Man jailed for life for role in murder at bookmakers

A Dublin man, who was the getaway driver for the gunman in a fatal shooting at a bookmakers over a year ago, has been jailed for life at the Central Criminal Court.

A Dublin man, who was the getaway driver for the gunman in a fatal shooting at a bookmakers over a year ago, has been jailed for life at the Central Criminal Court.

There were emotional scenes in the court as Liam Bolger (aged 23), of Homelawn Gardens in Tallaght, was found guilty of the murder of Christopher Barry (aged 25) on September 13, 2008.

Mr Bolger's mother and family members broke down as the majority 10-2 verdict was read out, following almost seven hours of deliberations over two days, by the jury of six men and six women.

The accused, a father of one and a plasterer by trade, had denied the murder at Byrne's bookmakers, Killester Avenue in Donnycarny.

In her victim impact statement, Mr Barry's mother Ann said: “September 13 was the worst day of our lives. Christy left the house laughing and joking like he always was… there are no words to describe the pain and hardship.”

Mr Barry's relatives wept openly as she told the court that she 'd suffered a massive heart attack when she heard that her son had been shot dead. “He was a beautiful young man who brought laughter and joy… I was so proud to have him for a son. He still lives on in our hearts.”

They reacted angrily and whispered “lies” as the court was told that Mr Barry had a conviction for a drugs offence, and had been associated with a feud between Crumlin and Drimnagh criminal gangs.

Christopher Barry's murder was described in court as a chillingly efficient assassination. Counsel for the prosecution, Mr Paddy McCarthy SC, said that while Mr Bolger was not the actual assassin, he shared equal responsibility for the murder, and the case was one of joint enterprise.

“The gunman is not before the court… Liam Bolger is charged with the murder because he was part and parcel of everything that occurred… there was a murder and it was carried out because Liam Bolger and the gunman agreed to participate,” Mr McCarthy said.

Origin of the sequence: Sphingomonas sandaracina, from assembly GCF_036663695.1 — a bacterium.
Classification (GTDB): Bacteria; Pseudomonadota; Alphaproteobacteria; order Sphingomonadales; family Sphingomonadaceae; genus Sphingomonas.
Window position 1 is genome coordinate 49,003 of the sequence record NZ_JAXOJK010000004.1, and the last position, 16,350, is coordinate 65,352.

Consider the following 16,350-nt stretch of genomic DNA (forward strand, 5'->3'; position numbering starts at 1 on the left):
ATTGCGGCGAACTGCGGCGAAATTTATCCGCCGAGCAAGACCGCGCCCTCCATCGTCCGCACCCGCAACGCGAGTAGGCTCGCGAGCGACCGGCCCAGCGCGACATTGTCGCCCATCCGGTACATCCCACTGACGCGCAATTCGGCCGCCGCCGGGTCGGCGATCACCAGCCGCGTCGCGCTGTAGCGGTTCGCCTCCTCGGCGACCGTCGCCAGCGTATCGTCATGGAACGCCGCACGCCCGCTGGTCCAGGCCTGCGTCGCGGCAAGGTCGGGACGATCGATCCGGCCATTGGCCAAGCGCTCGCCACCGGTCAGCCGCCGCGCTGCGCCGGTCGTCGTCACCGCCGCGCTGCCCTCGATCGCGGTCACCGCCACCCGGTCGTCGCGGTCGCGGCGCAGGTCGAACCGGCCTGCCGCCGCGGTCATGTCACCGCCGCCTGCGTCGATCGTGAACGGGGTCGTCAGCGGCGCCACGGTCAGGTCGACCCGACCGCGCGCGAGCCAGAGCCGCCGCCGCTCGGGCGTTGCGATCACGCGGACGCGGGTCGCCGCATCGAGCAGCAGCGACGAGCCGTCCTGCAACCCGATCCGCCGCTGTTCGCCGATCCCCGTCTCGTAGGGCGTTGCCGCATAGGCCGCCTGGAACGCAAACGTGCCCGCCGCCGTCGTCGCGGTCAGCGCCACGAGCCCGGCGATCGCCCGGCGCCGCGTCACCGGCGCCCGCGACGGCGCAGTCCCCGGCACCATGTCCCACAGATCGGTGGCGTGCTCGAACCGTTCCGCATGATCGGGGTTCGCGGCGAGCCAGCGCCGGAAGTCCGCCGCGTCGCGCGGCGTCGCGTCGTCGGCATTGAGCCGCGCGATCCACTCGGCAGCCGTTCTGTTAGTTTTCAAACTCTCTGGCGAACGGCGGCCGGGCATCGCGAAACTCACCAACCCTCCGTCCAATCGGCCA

During the eight-day trial, the jury was also shown CCTV footage of the gunman shooting Mr Barry inside the bookmakers. Customers fled the shop as the man, wearing a motorcycle helmet, entered the bookies with a gun pointed at Mr Barry, who was seated in the corner.

Mr Barry tried to run, but the gunman pursued him into the corner of the shop, shooting him nine times in the six seconds that he was on the premises.

The gunman left the bookies on a motorbike, which he then set fire to on La Vista Avenue, just around the corner from the scene of the shooting.

He was then seen by a witness sprinting down the road, before jumping into a waiting white Renault van, driven by Mr Bolger.

The witness, Patrick Drew, contacted gardaí with the van's registration and they traced it to Mr Bolger's address at Homelawn Gardens in Tallaght.

They observed Mr Bolger parking the van outside his house, before a second man got out and wiped down the passenger door and window.

A few hours later Mr Bolger was arrested and brought to Raheny Garda station for questioning. The court heard that he repeatedly replied “no comment” when asked by detectives to account for his movements on the afternoon of the shooting.

He denied that he'd had any part in the murder saying: “I never shot anyone in my life...I was never involved in any murder in my life.”

The jury also heard cell phone analysis which showed that Mr Bolger's mobile phone had been used near the scene of the shooting in the minutes leading up to the killing.

Mr Justice Paul Carney handed down the mandatory life sentence and exempted the jury from jury service for the rest of their lives. He also refused leave to appeal.

The court also heard that Mr Bolger's father had been murdered. He was shot dead in a pub in Clanbrassil street in Dublin city centre in 1994.

Mr Bolger also had one conviction for a road traffic offence.

Speaking after the verdict, the victim's mother Ann Barry said she had been unable to attend the trial because she didn't want to look at the accused man.

But she said she empathised with Mr Bolger's mother Jean.

“God help his mother...she's without her son too. My heart goes out to her” Mrs Barry said.

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